Why do schools pay the BID levy?
Every property with a rateable value of £5,000 or above that falls within the BID boundary currently pays the BID levy (with the exception of a few NHS-owned properties). This was controversial when the boundary last changed in 2018, but we are working with the schools to ensure that they, like every other levy-payer, are getting value for money from the BID. The schools’ levy is paid for by Birmingham City Council, so the schools’ budgets are not directly impacted.
Why hasn’t the BID got rid of the Covid barriers?
Again, it isn’t within the BID’s control to do this. We have held several meetings with BCC to discuss what will happen with the part of the high street where there used to be on-street parking and have consulted with all the businesses that had on-street parking outside their shops. We found that a narrow majority wanted to see parking returned (which is unlikely to happen) and that, fundamentally the businesses just wanted a permanent solution put into place. We are lobbying hard with BCC to see this happen sooner rather than later.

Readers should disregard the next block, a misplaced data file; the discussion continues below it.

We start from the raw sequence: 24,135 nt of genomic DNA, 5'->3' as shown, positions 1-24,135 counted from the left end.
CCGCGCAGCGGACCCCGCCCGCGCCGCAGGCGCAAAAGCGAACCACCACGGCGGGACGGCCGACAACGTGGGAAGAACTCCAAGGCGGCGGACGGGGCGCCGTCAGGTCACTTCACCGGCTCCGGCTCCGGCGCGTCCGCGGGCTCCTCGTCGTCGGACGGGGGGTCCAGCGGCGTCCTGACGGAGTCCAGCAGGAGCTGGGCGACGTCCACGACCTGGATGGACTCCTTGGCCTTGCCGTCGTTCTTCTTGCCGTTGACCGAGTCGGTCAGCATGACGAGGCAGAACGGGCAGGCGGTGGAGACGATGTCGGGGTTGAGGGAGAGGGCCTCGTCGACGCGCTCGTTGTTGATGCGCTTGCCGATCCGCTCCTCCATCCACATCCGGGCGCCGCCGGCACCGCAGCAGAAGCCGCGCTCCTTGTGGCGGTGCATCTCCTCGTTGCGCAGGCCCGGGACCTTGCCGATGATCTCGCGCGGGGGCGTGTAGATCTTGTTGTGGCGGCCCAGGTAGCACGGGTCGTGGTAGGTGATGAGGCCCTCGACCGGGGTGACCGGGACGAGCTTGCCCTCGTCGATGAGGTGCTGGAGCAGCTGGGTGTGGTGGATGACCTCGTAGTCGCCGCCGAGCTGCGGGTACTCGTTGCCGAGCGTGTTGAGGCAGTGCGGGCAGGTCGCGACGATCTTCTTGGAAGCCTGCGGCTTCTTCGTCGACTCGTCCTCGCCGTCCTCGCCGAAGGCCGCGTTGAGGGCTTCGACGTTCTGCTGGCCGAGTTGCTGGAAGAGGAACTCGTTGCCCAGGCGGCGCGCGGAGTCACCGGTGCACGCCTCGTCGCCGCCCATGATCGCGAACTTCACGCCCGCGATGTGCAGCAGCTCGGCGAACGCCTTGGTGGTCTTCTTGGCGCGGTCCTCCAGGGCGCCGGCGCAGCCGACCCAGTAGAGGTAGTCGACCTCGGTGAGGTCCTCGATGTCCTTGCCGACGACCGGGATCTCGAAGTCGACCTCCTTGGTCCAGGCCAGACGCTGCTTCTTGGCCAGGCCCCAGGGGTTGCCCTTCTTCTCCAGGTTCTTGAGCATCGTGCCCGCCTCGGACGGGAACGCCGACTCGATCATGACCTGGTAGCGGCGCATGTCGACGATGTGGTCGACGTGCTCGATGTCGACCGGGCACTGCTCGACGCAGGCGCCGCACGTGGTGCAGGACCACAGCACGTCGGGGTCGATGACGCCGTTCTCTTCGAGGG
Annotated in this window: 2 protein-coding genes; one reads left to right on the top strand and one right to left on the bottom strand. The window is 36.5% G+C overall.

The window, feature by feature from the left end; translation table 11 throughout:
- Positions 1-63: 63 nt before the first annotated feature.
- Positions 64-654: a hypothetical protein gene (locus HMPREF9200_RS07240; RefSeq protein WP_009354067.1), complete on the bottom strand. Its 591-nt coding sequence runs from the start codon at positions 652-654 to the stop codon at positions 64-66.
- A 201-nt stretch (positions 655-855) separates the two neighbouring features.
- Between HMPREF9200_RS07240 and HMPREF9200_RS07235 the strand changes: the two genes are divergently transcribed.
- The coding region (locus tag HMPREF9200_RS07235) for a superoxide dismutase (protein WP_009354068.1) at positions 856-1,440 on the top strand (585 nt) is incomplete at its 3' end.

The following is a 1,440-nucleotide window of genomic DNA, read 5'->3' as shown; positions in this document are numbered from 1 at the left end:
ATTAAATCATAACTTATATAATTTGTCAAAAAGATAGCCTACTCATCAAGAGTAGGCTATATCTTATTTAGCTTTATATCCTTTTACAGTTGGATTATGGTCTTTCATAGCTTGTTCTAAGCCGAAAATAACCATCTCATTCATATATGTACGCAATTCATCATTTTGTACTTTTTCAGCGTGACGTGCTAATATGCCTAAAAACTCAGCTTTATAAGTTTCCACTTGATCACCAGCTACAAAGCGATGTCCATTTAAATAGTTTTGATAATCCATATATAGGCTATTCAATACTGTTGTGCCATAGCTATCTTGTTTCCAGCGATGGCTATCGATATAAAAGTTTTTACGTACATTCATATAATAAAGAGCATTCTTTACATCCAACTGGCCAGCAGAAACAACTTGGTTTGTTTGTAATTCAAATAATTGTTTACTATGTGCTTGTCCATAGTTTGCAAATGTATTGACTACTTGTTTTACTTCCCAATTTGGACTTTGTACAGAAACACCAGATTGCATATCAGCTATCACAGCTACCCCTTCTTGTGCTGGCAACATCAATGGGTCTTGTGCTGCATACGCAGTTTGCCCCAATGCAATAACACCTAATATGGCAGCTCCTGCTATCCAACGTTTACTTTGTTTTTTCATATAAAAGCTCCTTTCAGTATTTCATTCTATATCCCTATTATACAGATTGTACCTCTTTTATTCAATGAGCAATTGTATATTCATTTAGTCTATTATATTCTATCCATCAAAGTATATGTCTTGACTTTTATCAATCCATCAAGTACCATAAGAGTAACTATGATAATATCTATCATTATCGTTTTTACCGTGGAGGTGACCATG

Why are there so many beggars and rough sleepers?
It’s a city and nationwide issue, unfortunately. Our street wardens talk to the beggars and rough sleepers daily and they are signposted to the relevant support agencies, with whom we also work closely. Sadly, though, many of these individuals do not wish to engage with the help that is available to them. Where they are involved in anti-social or criminal behaviour, though, we do work with the Police to see them moved on and several have received custodial sentences this year.
Why do the street wardens only work with the national retailers?